Schooling Students Placed at Risk: Research, Policy, and Practice in the Education of Poor and Minority Adolescents

By Mavis G. Sanders | Go to book overview

2
Historical Trends in Federal Education Policies That Target Students Placed At Risk

ANTOINETTE MITCHELL Urban Institute

Children who live in poverty are more likely than others to experience educational difficulties that place them at risk for school failure. Recognizing this relationship between poverty and academic performance, the federal government has passed several important pieces of legislation designed to address the educational needs of poor students. Through an analysis of the Elementary and Secondary Education Act of 1965, and the Improving America's Schools Act of 1994, this chapter traces the evolution and impact of federal policies implemented to improve the academic performance of students placed at risk. In so doing, it examines both the challenges and the opportunities inherent in federal support to schools serving poor and at-risk youths.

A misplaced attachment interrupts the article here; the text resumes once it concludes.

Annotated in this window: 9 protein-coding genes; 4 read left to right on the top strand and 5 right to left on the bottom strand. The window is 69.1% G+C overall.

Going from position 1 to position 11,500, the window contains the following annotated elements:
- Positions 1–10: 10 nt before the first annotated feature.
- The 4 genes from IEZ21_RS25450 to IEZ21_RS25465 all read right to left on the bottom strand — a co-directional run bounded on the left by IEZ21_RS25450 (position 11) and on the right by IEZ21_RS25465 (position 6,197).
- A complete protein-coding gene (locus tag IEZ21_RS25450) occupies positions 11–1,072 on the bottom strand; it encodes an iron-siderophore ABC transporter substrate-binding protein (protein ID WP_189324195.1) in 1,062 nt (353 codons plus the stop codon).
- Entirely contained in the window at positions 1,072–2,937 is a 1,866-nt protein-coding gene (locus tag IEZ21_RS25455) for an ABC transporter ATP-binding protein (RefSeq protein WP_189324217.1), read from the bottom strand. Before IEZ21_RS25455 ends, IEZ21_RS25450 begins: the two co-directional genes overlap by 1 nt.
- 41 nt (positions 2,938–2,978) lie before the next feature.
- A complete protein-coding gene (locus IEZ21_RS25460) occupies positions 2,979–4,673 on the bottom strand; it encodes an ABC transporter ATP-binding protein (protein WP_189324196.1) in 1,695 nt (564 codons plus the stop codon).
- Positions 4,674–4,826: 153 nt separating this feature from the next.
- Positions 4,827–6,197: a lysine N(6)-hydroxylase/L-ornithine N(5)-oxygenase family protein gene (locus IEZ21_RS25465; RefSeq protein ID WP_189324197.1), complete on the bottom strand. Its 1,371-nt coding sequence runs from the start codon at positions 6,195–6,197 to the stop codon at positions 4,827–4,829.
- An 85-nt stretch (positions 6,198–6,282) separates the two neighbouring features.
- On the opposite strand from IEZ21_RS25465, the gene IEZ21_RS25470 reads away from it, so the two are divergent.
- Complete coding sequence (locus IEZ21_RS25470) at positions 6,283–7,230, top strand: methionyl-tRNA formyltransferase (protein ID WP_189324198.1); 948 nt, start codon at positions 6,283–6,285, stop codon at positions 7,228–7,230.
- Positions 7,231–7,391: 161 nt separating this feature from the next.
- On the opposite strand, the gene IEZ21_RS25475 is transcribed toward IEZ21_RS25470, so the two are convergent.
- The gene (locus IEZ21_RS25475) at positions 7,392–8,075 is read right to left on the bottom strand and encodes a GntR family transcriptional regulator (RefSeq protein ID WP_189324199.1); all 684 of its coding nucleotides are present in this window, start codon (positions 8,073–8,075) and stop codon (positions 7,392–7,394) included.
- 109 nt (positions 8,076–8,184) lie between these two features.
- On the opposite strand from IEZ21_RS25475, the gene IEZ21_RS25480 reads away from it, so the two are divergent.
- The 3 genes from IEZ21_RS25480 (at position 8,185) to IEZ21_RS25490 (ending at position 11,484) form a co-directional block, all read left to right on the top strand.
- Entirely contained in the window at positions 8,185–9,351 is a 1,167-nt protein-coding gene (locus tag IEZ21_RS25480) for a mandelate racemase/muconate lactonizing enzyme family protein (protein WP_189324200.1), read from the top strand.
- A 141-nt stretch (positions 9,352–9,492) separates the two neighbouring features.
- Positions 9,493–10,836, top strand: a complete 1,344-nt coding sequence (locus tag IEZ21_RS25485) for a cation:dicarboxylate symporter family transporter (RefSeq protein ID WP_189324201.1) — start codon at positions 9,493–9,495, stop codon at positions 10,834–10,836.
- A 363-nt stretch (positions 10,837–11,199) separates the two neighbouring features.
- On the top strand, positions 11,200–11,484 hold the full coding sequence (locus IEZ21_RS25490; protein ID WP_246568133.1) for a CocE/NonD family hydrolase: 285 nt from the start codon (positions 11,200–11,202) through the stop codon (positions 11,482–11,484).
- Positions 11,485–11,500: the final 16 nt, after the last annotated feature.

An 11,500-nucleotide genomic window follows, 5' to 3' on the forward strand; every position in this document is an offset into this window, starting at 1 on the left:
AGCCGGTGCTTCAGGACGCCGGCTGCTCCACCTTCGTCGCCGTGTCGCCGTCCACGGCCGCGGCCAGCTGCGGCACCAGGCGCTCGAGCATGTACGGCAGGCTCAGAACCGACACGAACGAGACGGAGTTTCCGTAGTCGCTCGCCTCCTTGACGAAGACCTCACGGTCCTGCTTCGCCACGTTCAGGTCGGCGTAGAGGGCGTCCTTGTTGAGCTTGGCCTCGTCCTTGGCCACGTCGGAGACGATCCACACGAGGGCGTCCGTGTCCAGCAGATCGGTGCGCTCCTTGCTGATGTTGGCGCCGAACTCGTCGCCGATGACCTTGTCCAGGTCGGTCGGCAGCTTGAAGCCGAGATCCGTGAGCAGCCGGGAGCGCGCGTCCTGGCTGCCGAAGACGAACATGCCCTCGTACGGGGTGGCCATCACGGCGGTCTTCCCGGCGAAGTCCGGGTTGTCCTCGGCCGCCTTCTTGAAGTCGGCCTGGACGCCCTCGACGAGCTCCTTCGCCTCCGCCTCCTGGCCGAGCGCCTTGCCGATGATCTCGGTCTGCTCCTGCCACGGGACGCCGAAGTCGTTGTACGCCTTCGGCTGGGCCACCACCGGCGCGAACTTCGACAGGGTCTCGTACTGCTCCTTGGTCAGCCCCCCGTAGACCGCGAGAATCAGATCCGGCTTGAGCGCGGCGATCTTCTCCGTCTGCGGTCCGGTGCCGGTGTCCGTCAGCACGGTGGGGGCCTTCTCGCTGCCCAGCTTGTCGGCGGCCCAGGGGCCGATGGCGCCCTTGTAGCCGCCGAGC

The U.S. constitution is silent on the issue of which entity shall govern education. As a result of this silence, education is recognized as a de facto responsibility of the states. Traditionally, local governments manage school districts, while states oversee broader policy objectives. The federal government's role in education was fairly negligible until 1954, when Brown vs. Board of Education, Topeka and other later judicial desegregation decisions began to encroach on state and local governments' control over educational policies. The federal government's legislative commitment to the provision of equal educational opportunities for disadvantaged students was codified in 1965, with the passage of the Elementary and Secondary Education Act (ESEA). Since then, the federal role in education has been expanding.

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